Russia Will Spend 20 Trillion Rubles on New Weapons

Publication: Eurasia Daily Monitor Volume: 7 Issue: 141

Russian Air Force 5th Generation Fighter Sukhoi PAK FA

The new First Deputy Defense Minister, Colonel-General Vladimir Popovkin (retired), who is in charge of rearming the Russian military, told journalists at the Farnborough international air show, in the UK, that spending on the procurement of new weapons will increase twofold. The authorities in Moscow are at present finalizing a ten year state armament program (from 2011 to 2020). Russia’s state armament programs are approved once every five years for the duration of the next decade, overlapping each other, so they may be easily corrected to increase or decrease spending in accordance with international developments and the state of the economy. The previous state armament program was adopted in 2006, to 2015, and was planned to cost 5 trillion rubles ($155 billion). Last May, President, Dmitry Medvedev, announced plans to spend 13 trillion rubles ($420 billion) to rearm in ten years. However, the defense ministry sharply disagreed and asked for much more (EDM, June 10).

During hearings in the Duma, Popovkin’s subordinate, the acting defense ministry Chief of Armaments, Lieutenant-General Oleg Frolov, announced that 13 trillion rubles over ten years will only modernize the strategic nuclear forces, the air force and air defenses, while the army and navy will receive little or nothing. According to Frolov, only an increase of the state armament program to 28 trillion rubles ($900 billion) will permit the army to rearm, while spending 36 trillion rubles ($1,161 billion) is sufficient to modernize the entire armed forces (RIA Novosti, June 3).

Most observers dismissed Frolov’s demands as wishful thinking. The deputy chairman (in the rank of minister) of the powerful Military Industrial Commission, Colonel-General (Retired) Vladislav Putilin, publicly ridiculed the defense ministry for exuberance in asking for too much money: “The defense ministry states that giving them 13 trillion rubles will lead to the degradation of the armed forces, but they do not provide any proof of such horrors.” The chairman of the Military Industrial Commission, Deputy Prime Minister, Sergei Ivanov, announced that work on the main parameters of the new state armament program will soon be completed and overall defense spending will not exceed 3 percent of GDP, though more will be spent on new armaments and relatively less on the upkeep of the forces (Interfax, June 3).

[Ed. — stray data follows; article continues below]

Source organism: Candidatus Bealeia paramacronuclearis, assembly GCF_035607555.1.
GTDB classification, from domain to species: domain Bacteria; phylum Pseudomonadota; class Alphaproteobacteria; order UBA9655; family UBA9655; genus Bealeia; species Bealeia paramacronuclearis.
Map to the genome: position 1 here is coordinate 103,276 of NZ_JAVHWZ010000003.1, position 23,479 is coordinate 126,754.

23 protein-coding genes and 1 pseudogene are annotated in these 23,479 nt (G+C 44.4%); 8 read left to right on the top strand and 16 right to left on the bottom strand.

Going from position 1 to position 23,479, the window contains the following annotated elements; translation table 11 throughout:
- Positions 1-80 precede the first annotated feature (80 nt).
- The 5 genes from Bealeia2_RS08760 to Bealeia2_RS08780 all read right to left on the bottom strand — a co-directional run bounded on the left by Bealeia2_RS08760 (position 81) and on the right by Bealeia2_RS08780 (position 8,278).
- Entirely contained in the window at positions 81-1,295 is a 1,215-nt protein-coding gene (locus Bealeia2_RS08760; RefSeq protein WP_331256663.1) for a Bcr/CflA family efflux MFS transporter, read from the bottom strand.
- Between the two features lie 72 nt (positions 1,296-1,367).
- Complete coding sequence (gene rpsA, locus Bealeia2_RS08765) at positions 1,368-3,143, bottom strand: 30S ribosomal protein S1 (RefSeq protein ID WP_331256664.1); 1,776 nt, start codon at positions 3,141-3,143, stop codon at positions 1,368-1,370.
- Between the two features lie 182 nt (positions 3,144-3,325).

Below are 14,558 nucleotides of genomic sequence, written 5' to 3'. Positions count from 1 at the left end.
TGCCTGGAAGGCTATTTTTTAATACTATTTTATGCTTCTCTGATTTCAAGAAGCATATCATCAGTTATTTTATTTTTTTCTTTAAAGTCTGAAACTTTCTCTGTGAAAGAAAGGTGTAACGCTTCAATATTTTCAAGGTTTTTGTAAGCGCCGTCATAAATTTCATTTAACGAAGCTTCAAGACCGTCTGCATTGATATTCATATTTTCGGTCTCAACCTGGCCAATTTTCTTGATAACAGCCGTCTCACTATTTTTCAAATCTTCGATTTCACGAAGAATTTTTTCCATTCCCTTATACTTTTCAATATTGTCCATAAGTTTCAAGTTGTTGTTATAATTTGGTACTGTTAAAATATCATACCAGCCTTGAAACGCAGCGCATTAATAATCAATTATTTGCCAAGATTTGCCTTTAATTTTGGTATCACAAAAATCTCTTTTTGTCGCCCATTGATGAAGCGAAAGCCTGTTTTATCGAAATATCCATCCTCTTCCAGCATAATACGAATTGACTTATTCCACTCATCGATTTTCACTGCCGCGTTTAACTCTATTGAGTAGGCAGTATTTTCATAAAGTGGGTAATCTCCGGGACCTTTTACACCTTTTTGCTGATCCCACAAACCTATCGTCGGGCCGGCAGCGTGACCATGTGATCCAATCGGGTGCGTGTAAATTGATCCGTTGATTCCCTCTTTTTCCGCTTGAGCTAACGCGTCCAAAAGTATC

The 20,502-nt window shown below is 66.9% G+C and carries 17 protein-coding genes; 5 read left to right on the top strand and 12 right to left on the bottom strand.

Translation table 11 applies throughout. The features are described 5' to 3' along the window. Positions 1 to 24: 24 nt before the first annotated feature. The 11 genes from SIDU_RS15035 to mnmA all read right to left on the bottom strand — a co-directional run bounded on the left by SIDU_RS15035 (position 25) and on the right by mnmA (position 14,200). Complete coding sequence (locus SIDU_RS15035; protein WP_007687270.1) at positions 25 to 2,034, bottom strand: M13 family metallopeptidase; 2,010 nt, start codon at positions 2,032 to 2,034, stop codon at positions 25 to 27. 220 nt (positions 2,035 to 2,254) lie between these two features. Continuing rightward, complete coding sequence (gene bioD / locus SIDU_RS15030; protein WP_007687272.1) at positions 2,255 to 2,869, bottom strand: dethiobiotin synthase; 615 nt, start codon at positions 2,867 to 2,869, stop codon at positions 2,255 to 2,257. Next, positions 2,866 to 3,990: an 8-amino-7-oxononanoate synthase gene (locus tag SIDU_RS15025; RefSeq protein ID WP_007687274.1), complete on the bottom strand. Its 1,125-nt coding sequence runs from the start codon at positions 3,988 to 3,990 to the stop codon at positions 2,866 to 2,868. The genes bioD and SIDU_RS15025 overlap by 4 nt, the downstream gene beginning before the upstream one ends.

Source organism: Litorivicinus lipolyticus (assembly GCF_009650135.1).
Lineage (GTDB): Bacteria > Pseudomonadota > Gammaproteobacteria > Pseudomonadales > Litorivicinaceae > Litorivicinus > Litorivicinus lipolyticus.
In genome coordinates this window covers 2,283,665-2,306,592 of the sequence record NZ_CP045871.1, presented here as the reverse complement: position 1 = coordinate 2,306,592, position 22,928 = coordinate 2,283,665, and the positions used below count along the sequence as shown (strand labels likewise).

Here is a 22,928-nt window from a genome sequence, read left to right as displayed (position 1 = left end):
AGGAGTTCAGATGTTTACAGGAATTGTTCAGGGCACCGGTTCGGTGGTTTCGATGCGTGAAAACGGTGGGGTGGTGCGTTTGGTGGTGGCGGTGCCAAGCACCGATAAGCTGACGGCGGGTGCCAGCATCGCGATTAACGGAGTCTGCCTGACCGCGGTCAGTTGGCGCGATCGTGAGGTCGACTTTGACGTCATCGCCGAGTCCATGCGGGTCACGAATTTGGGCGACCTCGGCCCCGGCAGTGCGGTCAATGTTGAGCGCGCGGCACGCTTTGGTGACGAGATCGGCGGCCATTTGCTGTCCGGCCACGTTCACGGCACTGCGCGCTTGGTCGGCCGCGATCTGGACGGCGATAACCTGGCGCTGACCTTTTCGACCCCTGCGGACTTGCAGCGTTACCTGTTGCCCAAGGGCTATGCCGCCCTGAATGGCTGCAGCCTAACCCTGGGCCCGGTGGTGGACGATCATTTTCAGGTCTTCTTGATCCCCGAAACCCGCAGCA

According to a defense ministry source, in 2005 the ministry asked for 20 trillion rubles ($620 billion) for rearmament for ten years, but was given four times less –5 trillion rubles. The sum of 13 trillion rubles has been approved by the powerful Deputy Prime Minister and Finance Minister, Alexei Kudrin, so the generals will not obtain more (Vedomosti, June 4).

The pundits seem to have been wrong. Popovkin announced at Farnborough: “We are working with the finance ministry to drastically increase the state armament program to 20 trillion rubles or $620 billion” (RIA Novosti, July 19). This is less than Frolov asked for, but still very substantial: spending on the procurement of new weapons and defense research and development (R&D) more than $60 billion annually –in addition to regular defense spending on upkeep (pay, utilities, gasoline, food, clothing). Russian overall defense spending may consequently reach 4 to 5 percent of GDP.